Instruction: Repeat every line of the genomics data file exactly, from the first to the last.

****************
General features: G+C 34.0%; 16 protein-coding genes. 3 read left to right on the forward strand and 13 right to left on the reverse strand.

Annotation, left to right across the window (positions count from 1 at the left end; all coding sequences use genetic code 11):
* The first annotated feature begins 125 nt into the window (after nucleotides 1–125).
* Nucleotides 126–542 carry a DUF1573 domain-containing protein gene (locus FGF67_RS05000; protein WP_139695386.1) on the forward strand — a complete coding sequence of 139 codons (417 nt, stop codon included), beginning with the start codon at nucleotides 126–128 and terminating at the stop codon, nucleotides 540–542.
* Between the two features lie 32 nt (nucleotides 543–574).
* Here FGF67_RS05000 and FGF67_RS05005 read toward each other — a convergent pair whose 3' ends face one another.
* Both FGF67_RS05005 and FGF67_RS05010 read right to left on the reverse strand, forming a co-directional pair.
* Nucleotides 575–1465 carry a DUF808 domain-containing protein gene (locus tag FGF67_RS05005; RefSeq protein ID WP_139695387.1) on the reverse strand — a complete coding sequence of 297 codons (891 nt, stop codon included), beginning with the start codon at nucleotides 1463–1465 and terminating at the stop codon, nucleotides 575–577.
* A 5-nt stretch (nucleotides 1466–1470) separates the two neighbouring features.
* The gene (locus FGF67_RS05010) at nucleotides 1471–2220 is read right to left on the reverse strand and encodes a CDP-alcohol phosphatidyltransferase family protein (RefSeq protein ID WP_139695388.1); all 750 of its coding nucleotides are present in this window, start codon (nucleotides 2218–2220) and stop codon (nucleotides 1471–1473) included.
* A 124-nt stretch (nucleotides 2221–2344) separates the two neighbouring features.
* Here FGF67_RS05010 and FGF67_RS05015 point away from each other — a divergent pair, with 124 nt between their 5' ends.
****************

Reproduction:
General features: G+C 34.0%; 16 protein-coding genes. 3 read left to right on the forward strand and 13 right to left on the reverse strand.

Annotation, left to right across the window (positions count from 1 at the left end; all coding sequences use genetic code 11):
* The first annotated feature begins 125 nt into the window (after nucleotides 1–125).
* Nucleotides 126–542 carry a DUF1573 domain-containing protein gene (locus FGF67_RS05000; protein WP_139695386.1) on the forward strand — a complete coding sequence of 139 codons (417 nt, stop codon included), beginning with the start codon at nucleotides 126–128 and terminating at the stop codon, nucleotides 540–542.
* Between the two features lie 32 nt (nucleotides 543–574).
* Here FGF67_RS05000 and FGF67_RS05005 read toward each other — a convergent pair whose 3' ends face one another.
* Both FGF67_RS05005 and FGF67_RS05010 read right to left on the reverse strand, forming a co-directional pair.
* Nucleotides 575–1465 carry a DUF808 domain-containing protein gene (locus tag FGF67_RS05005; RefSeq protein ID WP_139695387.1) on the reverse strand — a complete coding sequence of 297 codons (891 nt, stop codon included), beginning with the start codon at nucleotides 1463–1465 and terminating at the stop codon, nucleotides 575–577.
* A 5-nt stretch (nucleotides 1466–1470) separates the two neighbouring features.
* The gene (locus FGF67_RS05010) at nucleotides 1471–2220 is read right to left on the reverse strand and encodes a CDP-alcohol phosphatidyltransferase family protein (RefSeq protein ID WP_139695388.1); all 750 of its coding nucleotides are present in this window, start codon (nucleotides 2218–2220) and stop codon (nucleotides 1471–1473) included.
* A 124-nt stretch (nucleotides 2221–2344) separates the two neighbouring features.
* Here FGF67_RS05010 and FGF67_RS05015 point away from each other — a divergent pair, with 124 nt between their 5' ends.